15 out of 15 people found this review helpful.

    Was this review helpful? Yes  No   Report this review
  • Posted November 1, 2008

    more from this reviewer

    I Also Recommend:

    Down the well of modern thinking

    Haruki Murakami is known for his casual narration, his lack of conventional plot structure, and for the many metaphysical happenings in his books that more often than not go completely unexplained. The latter of these things may seem off-putting to a first time reader, but I think of this as a strength. To put it another way, finishing a novel by Haruki Murakami is like awakening from a dream that you know instantly was important and meaningful, but whose meaning still remains unclear. It is a powerful experience, and The Wind-up Bird Chronicle is among his deepest and most complex works. The plot is centered around Toru Okada, who wakes up one day to find that not only has his cat gone missing, but his wife has left him, disappearing without a trace or a reason. As Okada seeks to find her and to reconcile with her, he meets many unusual people who either help or hinder his progress: sisters Creta and Malta Kano, the former of whom describes herself as a 'prostitute of the mind'...a wealthy former fashionista identified only as Nutmeg, and her deaf son Cinnamon...war veteran Lt. Mamiya who survived an encounter in World War II but still feels his life has been taken from him...opinionated teenager May Kasahara who lives in his neighborhood...and his well-known politician brother-in-law, Noboru Wataya. Hovering aroung this narrative is a mysterious bird, often heard but never seen, that Okada feels is winding the world's springs, ensuring that reality continues another day. The story culminates in a most likely metaphysical hotel that can only be reached by descending to the bottom of a dried-up well. There are many side stories and characters that make the book more interesting, giving it more depth and casting different lights on the situations. And while the ending is open to interpretation of the reader, it is a satisfying and ultimately victorious ending, for in many cases Murakami deals not with achieving success at life, but at achieving success at being able to live. Subtle and complex, this is perhaps the greatest of Haruki Murakami's works.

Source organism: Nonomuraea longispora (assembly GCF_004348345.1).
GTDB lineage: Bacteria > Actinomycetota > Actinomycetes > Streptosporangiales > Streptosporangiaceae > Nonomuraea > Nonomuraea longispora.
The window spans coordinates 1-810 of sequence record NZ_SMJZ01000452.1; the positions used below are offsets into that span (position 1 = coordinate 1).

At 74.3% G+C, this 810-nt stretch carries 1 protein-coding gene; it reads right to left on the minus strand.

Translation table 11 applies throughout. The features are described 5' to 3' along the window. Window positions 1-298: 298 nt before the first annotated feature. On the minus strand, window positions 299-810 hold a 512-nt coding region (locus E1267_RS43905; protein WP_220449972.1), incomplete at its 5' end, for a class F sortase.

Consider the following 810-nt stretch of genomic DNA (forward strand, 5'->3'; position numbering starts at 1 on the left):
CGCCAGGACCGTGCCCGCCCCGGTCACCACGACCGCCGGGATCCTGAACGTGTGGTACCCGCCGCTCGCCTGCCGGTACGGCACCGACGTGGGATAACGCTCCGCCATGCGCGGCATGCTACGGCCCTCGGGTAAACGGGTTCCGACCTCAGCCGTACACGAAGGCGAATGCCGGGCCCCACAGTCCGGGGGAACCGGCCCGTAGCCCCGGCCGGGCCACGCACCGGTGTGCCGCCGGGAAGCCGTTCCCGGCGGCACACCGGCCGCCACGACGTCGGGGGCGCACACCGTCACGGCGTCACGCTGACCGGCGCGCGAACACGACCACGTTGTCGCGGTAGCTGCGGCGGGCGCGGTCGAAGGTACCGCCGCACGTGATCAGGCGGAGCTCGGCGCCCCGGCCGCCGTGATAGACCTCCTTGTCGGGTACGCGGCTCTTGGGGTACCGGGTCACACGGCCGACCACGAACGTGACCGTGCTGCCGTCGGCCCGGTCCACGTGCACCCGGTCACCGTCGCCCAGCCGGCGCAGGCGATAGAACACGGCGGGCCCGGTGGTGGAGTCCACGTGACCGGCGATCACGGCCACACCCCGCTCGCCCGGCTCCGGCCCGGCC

7 out of 7 people found this review helpful.

    Was this review helpful? Yes  No   Report this review
  • Anonymous

    Posted March 22, 2004

    The Under Where of Japan

    Murakami does an amazing job capturing the amazing ennui of suburban Japan: the quiet steets, the orderly backyards and the sometimes tedious monotony of Anytown, Japan. Into the mundane and the boring Murakami drops a load of strangeness and unusual occurences. The contrast betweent the seemingly normal and banal, and the 'far out' of the protagonist's new reality makes the unreal strangely real. Anyone who has spent time in Japan has probably come away with the uncomfortable feeling that there is more going on than meets the eye of the casual, Western observer; Murakami's odd mix of reality, quasi-science fiction and the supernatural lends support to the idea that multiple levels of existence might just exist in contemporary Japan. Like all of Murakami's work, The Wind Up Bird Chronicle is finely crafted, sparing in its use of language and addictive. His are some of the few works that you wish would just go on, and on, and on.